Words by: Brian Wood
Art by: Olivier Coipel
Inks by: Mark Morales and Olivier Coipel
Colours by: Laura Martin
05/29/2013 – Day-and-Date Digital
Why this book?
An interesting book to review, due to its scale. This is (arguably) the biggest mainstream, superhero book we’ve seen in recent weeks. The next being: DC’s Superman Unchained.
There was an impressive surge of hype surrounding this book prior to release.
Previews and physical advertising flooded the Marvel print range, website and mobile app. Between eager bloggers online and posters all over the local shop, it’s all been sold through the ‘controversial’ notion that… this X-Book will be starring the female X-Characters only.
‘Girls only’ is a smart enough hook. This should make for an attractive gimmick for anyone whom wants to see women in comics (me) and anyone whom wants to be women in comics (fan-girls). Also, when the big male characters do finally make a first appearance, that moment will flaunt an elevated value.
There’s been a big and bold advertising campaign for this book in general, not something I’m used to seeing.
It all worked on me too, I remembered to buy my copy.
But, to really justify a campaign for a 1st issue comic book, you should probably broaden the delivery verticals and maybe use less comic-specific publishers to introduce the idea of actually buying a comic book… to a more general fan of popular culture.
Comics people will already pick this book up.
I’m also contributing to the hype myself (in a tiny way) by blogging about the book here, and this is typical fanboy behaviour, behaviour that all comics publishers can count on from their devoted, opinionated and tech-savvy followers.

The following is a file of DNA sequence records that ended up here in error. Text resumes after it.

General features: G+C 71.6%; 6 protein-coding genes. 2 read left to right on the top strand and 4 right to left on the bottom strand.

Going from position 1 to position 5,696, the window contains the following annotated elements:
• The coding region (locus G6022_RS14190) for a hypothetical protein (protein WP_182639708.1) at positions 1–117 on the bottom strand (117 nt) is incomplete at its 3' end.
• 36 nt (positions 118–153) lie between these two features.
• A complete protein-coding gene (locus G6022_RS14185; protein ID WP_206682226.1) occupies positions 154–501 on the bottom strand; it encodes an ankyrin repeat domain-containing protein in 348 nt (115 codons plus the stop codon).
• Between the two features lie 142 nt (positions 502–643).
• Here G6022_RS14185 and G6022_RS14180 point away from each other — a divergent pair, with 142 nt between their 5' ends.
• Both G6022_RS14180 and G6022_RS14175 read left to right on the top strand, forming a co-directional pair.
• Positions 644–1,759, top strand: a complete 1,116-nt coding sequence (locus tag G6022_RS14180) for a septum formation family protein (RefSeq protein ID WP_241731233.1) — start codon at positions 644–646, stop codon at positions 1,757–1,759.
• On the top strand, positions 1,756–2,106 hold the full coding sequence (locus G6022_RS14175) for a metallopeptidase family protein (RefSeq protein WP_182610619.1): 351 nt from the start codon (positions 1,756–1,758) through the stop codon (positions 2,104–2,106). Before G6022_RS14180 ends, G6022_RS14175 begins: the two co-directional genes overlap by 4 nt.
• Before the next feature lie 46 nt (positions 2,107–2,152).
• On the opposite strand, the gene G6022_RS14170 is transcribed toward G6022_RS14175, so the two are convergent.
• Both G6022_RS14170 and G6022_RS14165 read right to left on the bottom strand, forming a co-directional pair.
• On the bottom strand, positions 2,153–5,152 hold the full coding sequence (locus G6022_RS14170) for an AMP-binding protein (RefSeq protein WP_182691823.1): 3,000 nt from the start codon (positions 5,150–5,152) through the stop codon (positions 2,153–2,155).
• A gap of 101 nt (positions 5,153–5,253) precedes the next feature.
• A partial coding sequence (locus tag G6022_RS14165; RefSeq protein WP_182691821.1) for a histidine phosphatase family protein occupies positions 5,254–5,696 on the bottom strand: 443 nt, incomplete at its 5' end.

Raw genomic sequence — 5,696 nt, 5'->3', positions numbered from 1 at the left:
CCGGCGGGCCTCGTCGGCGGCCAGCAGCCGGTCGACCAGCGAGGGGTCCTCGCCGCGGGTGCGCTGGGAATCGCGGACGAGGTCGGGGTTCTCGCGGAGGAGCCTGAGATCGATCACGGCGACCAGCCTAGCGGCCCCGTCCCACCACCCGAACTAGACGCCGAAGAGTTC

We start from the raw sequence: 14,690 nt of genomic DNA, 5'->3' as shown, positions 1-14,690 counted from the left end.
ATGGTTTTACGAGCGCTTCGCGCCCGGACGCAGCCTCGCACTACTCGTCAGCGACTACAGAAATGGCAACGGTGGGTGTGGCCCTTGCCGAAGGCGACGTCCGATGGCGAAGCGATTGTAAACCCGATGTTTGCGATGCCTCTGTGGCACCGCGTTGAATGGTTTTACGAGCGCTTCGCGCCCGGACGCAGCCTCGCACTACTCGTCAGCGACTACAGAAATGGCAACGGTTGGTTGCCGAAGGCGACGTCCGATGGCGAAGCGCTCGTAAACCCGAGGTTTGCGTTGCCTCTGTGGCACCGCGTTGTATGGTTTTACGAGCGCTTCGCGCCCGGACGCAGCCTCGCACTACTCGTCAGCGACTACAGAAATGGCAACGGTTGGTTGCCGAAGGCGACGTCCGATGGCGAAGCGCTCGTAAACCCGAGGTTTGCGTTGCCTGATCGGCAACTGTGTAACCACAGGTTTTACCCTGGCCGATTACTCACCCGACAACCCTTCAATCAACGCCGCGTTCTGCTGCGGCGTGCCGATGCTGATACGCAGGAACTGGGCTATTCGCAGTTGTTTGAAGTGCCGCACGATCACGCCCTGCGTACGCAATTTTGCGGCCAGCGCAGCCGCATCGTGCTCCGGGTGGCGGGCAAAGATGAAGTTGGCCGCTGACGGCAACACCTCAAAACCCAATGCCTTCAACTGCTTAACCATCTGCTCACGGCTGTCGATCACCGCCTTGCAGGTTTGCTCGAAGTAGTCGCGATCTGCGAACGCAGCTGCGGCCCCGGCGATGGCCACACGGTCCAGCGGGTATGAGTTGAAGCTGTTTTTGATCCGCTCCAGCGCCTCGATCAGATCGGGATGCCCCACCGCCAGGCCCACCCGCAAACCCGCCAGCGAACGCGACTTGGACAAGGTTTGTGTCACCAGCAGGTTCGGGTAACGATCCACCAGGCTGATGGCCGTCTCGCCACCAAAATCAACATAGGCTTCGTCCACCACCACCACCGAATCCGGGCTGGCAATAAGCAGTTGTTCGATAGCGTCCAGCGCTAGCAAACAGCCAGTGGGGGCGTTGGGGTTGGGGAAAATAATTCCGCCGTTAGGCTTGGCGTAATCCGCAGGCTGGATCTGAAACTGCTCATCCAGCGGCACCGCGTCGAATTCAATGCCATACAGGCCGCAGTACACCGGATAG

The book was also front-and-centre in Comixology’s weekly flag:
“New Releases! The Wake #1, X-Men #1, Star Trek #21, And More!”
We were promised the following variants depending on availability:
X-Men #1 (Arthur Suydam DeadPool Variant Cover), AR
X-Men #1 (Blank Variant Cover), AR
X-Men #1 (Joe Madureira X-Men 50th Anniversary Variant Cover), AR
X-Men #1 (Milo Manara Variant Cover), AR
X-Men #1 (Olivier Coipel Regular Cover), $3.99
X-Men #1 (Skottie Young Variant Cover), AR
X-Men #1 (Terry Dodson Variant Cover), AR
There were 4 of the 7 in my local shop. Not bad.
I’m someone who’s never bought a continued run of X-books. I find them to be a bottomless swamp of mystery. The X-books (for me) are a prime example of publishers not making it easy for new readers to jump on.
How many X-books are out there, right now?
These were all released on the same day as the 7 variant #1’s above:
All-New X-Men Volume 2 Here To Stay HC (Premiere Edition), $24.99